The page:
State of the art

Constitutional reasoning has been a flourishing field of research in comparative constitutional law in the past two decades (Kelemen 2019). Goldsworthy (2006) looked at how constitutional reasoning differs across constitutional systems. Groppi and Ponthoreau (2013) examined the use of foreign precedents by constitutional judges. The latter particular question has been object of empirical analysis by several scholars, among which Gelter and Siems (2012). The parent project of this project (the CONREASON Project) developed a comprehensive and systematic analysis of constitutional reasoning (Jakab, Dyevre & Itzcovich 2017). None of the comparative studies extended its geographical reach to Northern Europe, with the exception of the research led by Giuseppe Franco Ferrari on the use of foreign and international materials by constitutional and supreme courts, which however did not carry out an empirical analysis when examining the Nordic courts (Duranti 2019).

There are writings on constitutional reasoning of a particular court in the Nordic countries, many of these in the local language. Filippo Valguarnera (2015) identified the main distinguishing features of judicial policymaking in Sweden from a comparative perspective. Joakim Nergelius (2000 and 2014), a member of the Advisory Board in this project, dealt with the role of courts in Sweden and the phase of transition they are facing. Per Henrik Lindblom (2007) discussed the growing role of the Swedish courts and the new functions of the judicial process.

A comparative perspective on Nordic constitutionalism is offered by several writings of Jaakko Husa, with a focus on human rights discourse (Husa 2010) and on constitutional mentality (Husa 2019), claiming that there is “a certain general Nordic openness of argumentation”. Martin Sunnqvist (2014) evaluated the changing attitude of Nordic judges from a historical perspective, finding that they have increasingly taken a critical attitude to the compatibility of statutes with the respective national constitutions. More recently, Helle Krunke (who is the Danish researcher in this project) and Björg Thorarensen (2018) applied a comparative contextualized functionalism approach to explore similarities and differences in the Nordic constitutional systems, with a special focus on the impact of the European Union / European Economic Area. However, none of these comparative studies offer a systematic account of the argumentative practices of the courts they observe or use empirical methods. A quantitative analysis of the citation practice of the three Scandinavian supreme courts (thus not including Finland and Iceland) was carried out by Marlene Wind (2016), whose research question focused on references to international law and courts in the Scandinavian courts’ judgments.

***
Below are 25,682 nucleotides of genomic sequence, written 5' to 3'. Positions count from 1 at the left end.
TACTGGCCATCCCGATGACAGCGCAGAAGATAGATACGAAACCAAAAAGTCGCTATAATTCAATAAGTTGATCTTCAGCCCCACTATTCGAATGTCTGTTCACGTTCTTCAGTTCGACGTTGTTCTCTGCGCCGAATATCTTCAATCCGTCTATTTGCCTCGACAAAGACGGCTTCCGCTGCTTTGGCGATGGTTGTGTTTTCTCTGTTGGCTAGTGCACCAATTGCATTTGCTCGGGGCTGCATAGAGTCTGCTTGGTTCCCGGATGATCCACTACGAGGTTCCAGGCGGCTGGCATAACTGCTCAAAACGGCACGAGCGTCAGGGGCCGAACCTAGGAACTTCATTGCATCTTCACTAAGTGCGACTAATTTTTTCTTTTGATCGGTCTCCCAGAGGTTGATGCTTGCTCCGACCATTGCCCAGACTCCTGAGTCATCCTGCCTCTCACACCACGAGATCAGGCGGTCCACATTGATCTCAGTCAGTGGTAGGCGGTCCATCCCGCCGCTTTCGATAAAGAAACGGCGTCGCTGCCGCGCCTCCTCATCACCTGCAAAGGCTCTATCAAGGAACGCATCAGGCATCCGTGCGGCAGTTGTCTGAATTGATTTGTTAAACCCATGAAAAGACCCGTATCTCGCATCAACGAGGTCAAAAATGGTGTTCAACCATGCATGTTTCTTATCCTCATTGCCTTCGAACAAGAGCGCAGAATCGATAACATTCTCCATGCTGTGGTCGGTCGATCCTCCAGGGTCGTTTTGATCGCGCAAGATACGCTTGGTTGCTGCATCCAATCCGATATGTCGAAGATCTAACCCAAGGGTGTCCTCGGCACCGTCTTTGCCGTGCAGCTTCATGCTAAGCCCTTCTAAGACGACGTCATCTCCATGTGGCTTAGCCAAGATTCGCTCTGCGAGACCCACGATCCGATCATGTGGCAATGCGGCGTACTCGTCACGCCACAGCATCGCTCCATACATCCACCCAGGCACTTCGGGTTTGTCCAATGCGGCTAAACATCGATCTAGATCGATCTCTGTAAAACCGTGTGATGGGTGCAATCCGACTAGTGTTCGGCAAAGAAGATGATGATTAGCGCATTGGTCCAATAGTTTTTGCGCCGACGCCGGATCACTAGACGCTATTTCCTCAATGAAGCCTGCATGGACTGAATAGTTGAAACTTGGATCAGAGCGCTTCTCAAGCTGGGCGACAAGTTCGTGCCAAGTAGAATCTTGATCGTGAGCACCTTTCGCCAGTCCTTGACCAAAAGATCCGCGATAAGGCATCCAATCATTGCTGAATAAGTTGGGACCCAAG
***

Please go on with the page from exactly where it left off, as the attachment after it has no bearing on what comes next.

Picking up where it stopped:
Morten Nadim – the Norwegian researcher in this project – has, instead, made such an attempt in relation to the Norwegian Supreme Court. His rather extensive study of legal reasoning by the Norwegian Supreme Court (Nadim 2017) examined 447 cases. The study includes an empirical analysis of legal reasoning in all cases heard by the Court in grand chamber or plenary sessions after 1970. The analysis is three-fold: the use of formal legal sources, the generality of the language, and the courts balancing of individual rights against “greater good” considerations. Nadim found that the variety of formal legal sources expands over time, that the decisions display more and more general language, and that individual rights are gaining traction. We expect similar findings in relation to specifically constitutional cases. The Norwegian Supreme Court has also been object of empirical research by one of the members of the Advisory Board of this project, Jørn Øyrehagen Sunde (2015). Eric Waltenburg, Gunnar Grendstad and William R. Schaffer authored a case study (2015) on the decisional behaviour of Norwegian Supreme Court judges.

Concluding, a survey of the field reveals that there has not yet been a systematic and empirical analysis of the reasoning practice of Nordic supreme courts in constitutional cases from a comparative perspective.